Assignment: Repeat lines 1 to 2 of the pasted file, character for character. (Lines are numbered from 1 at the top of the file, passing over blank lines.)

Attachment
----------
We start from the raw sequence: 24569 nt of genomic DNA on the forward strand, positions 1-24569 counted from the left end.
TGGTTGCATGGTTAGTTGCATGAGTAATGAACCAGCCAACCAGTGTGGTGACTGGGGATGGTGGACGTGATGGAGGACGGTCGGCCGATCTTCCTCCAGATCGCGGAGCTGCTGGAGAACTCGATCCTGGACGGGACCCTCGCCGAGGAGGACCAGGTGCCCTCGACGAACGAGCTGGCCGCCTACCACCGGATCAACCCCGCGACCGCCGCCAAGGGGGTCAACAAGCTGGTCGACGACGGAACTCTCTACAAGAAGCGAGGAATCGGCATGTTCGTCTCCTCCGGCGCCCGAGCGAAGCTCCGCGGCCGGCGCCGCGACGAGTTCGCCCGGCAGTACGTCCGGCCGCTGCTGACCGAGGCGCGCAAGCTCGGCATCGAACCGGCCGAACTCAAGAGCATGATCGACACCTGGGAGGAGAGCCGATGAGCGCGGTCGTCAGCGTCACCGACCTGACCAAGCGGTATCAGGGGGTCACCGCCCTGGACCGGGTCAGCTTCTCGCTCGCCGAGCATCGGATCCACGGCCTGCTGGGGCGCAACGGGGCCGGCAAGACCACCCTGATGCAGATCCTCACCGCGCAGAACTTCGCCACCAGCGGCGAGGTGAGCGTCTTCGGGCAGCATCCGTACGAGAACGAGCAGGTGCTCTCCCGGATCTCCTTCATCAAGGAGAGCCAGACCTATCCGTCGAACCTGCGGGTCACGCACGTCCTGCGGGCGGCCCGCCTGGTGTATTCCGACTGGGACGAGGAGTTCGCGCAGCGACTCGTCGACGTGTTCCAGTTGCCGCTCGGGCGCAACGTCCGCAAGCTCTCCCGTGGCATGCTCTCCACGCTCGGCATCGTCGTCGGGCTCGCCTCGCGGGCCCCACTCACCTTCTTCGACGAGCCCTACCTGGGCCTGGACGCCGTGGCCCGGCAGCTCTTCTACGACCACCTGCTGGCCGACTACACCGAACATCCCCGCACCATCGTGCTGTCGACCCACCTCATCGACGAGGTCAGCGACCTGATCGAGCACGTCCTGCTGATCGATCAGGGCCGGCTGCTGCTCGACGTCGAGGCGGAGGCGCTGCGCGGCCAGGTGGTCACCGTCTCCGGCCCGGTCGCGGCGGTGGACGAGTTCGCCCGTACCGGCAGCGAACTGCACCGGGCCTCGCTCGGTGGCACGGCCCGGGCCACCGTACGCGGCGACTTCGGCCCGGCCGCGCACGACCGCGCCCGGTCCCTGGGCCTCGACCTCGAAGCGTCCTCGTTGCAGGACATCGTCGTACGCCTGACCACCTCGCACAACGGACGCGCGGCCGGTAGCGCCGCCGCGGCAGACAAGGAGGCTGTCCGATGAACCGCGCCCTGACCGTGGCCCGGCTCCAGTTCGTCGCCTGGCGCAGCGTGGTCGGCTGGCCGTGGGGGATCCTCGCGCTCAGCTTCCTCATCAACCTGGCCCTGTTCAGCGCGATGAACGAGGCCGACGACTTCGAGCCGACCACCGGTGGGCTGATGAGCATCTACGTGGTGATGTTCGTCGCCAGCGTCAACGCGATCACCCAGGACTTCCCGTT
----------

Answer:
We start from the raw sequence: 24569 nt of genomic DNA on the forward strand, positions 1-24569 counted from the left end.
TGGTTGCATGGTTAGTTGCATGAGTAATGAACCAGCCAACCAGTGTGGTGACTGGGGATGGTGGACGTGATGGAGGACGGTCGGCCGATCTTCCTCCAGATCGCGGAGCTGCTGGAGAACTCGATCCTGGACGGGACCCTCGCCGAGGAGGACCAGGTGCCCTCGACGAACGAGCTGGCCGCCTACCACCGGATCAACCCCGCGACCGCCGCCAAGGGGGTCAACAAGCTGGTCGACGACGGAACTCTCTACAAGAAGCGAGGAATCGGCATGTTCGTCTCCTCCGGCGCCCGAGCGAAGCTCCGCGGCCGGCGCCGCGACGAGTTCGCCCGGCAGTACGTCCGGCCGCTGCTGACCGAGGCGCGCAAGCTCGGCATCGAACCGGCCGAACTCAAGAGCATGATCGACACCTGGGAGGAGAGCCGATGAGCGCGGTCGTCAGCGTCACCGACCTGACCAAGCGGTATCAGGGGGTCACCGCCCTGGACCGGGTCAGCTTCTCGCTCGCCGAGCATCGGATCCACGGCCTGCTGGGGCGCAACGGGGCCGGCAAGACCACCCTGATGCAGATCCTCACCGCGCAGAACTTCGCCACCAGCGGCGAGGTGAGCGTCTTCGGGCAGCATCCGTACGAGAACGAGCAGGTGCTCTCCCGGATCTCCTTCATCAAGGAGAGCCAGACCTATCCGTCGAACCTGCGGGTCACGCACGTCCTGCGGGCGGCCCGCCTGGTGTATTCCGACTGGGACGAGGAGTTCGCGCAGCGACTCGTCGACGTGTTCCAGTTGCCGCTCGGGCGCAACGTCCGCAAGCTCTCCCGTGGCATGCTCTCCACGCTCGGCATCGTCGTCGGGCTCGCCTCGCGGGCCCCACTCACCTTCTTCGACGAGCCCTACCTGGGCCTGGACGCCGTGGCCCGGCAGCTCTTCTACGACCACCTGCTGGCCGACTACACCGAACATCCCCGCACCATCGTGCTGTCGACCCACCTCATCGACGAGGTCAGCGACCTGATCGAGCACGTCCTGCTGATCGATCAGGGCCGGCTGCTGCTCGACGTCGAGGCGGAGGCGCTGCGCGGCCAGGTGGTCACCGTCTCCGGCCCGGTCGCGGCGGTGGACGAGTTCGCCCGTACCGGCAGCGAACTGCACCGGGCCTCGCTCGGTGGCACGGCCCGGGCCACCGTACGCGGCGACTTCGGCCCGGCCGCGCACGACCGCGCCCGGTCCCTGGGCCTCGACCTCGAAGCGTCCTCGTTGCAGGACATCGTCGTACGCCTGACCACCTCGCACAACGGACGCGCGGCCGGTAGCGCCGCCGCGGCAGACAAGGAGGCTGTCCGATGAACCGCGCCCTGACCGTGGCCCGGCTCCAGTTCGTCGCCTGGCGCAGCGTGGTCGGCTGGCCGTGGGGGATCCTCGCGCTCAGCTTCCTCATCAACCTGGCCCTGTTCAGCGCGATGAACGAGGCCGACGACTTCGAGCCGACCACCGGTGGGCTGATGAGCATCTACGTGGTGATGTTCGTCGCCAGCGTCAACGCGATCACCCAGGACTTCCCGTT